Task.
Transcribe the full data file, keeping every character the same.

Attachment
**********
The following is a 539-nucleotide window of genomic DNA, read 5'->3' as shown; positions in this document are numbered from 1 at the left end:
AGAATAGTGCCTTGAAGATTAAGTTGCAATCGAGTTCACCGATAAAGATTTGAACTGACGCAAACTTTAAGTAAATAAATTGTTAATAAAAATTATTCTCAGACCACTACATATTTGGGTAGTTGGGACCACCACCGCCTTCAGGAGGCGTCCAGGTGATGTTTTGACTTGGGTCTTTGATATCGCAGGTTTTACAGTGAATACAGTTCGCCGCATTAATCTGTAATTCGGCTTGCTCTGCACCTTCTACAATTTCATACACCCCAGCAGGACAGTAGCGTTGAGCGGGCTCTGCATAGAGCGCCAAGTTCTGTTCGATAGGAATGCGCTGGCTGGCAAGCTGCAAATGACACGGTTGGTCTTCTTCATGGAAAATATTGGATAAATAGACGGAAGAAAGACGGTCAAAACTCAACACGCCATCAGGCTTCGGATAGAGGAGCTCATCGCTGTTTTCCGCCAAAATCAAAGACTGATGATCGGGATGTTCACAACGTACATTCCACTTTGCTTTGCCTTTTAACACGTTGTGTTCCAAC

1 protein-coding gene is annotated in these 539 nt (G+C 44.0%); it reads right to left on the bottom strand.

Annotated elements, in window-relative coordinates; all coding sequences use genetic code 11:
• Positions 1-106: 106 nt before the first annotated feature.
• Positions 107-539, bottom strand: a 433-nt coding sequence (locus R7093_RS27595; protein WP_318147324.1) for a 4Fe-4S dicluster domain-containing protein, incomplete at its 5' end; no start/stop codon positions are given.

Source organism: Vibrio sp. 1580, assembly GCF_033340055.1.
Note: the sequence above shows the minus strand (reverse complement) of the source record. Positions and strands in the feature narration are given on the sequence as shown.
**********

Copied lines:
The following is a 539-nucleotide window of genomic DNA, read 5'->3' as shown; positions in this document are numbered from 1 at the left end:
AGAATAGTGCCTTGAAGATTAAGTTGCAATCGAGTTCACCGATAAAGATTTGAACTGACGCAAACTTTAAGTAAATAAATTGTTAATAAAAATTATTCTCAGACCACTACATATTTGGGTAGTTGGGACCACCACCGCCTTCAGGAGGCGTCCAGGTGATGTTTTGACTTGGGTCTTTGATATCGCAGGTTTTACAGTGAATACAGTTCGCCGCATTAATCTGTAATTCGGCTTGCTCTGCACCTTCTACAATTTCATACACCCCAGCAGGACAGTAGCGTTGAGCGGGCTCTGCATAGAGCGCCAAGTTCTGTTCGATAGGAATGCGCTGGCTGGCAAGCTGCAAATGACACGGTTGGTCTTCTTCATGGAAAATATTGGATAAATAGACGGAAGAAAGACGGTCAAAACTCAACACGCCATCAGGCTTCGGATAGAGGAGCTCATCGCTGTTTTCCGCCAAAATCAAAGACTGATGATCGGGATGTTCACAACGTACATTCCACTTTGCTTTGCCTTTTAACACGTTGTGTTCCAAC

1 protein-coding gene is annotated in these 539 nt (G+C 44.0%); it reads right to left on the bottom strand.

Annotated elements, in window-relative coordinates; all coding sequences use genetic code 11:
• Positions 1-106: 106 nt before the first annotated feature.
• Positions 107-539, bottom strand: a 433-nt coding sequence (locus R7093_RS27595; protein WP_318147324.1) for a 4Fe-4S dicluster domain-containing protein, incomplete at its 5' end; no start/stop codon positions are given.

Source organism: Vibrio sp. 1580, assembly GCF_033340055.1.
Note: the sequence above shows the minus strand (reverse complement) of the source record. Positions and strands in the feature narration are given on the sequence as shown.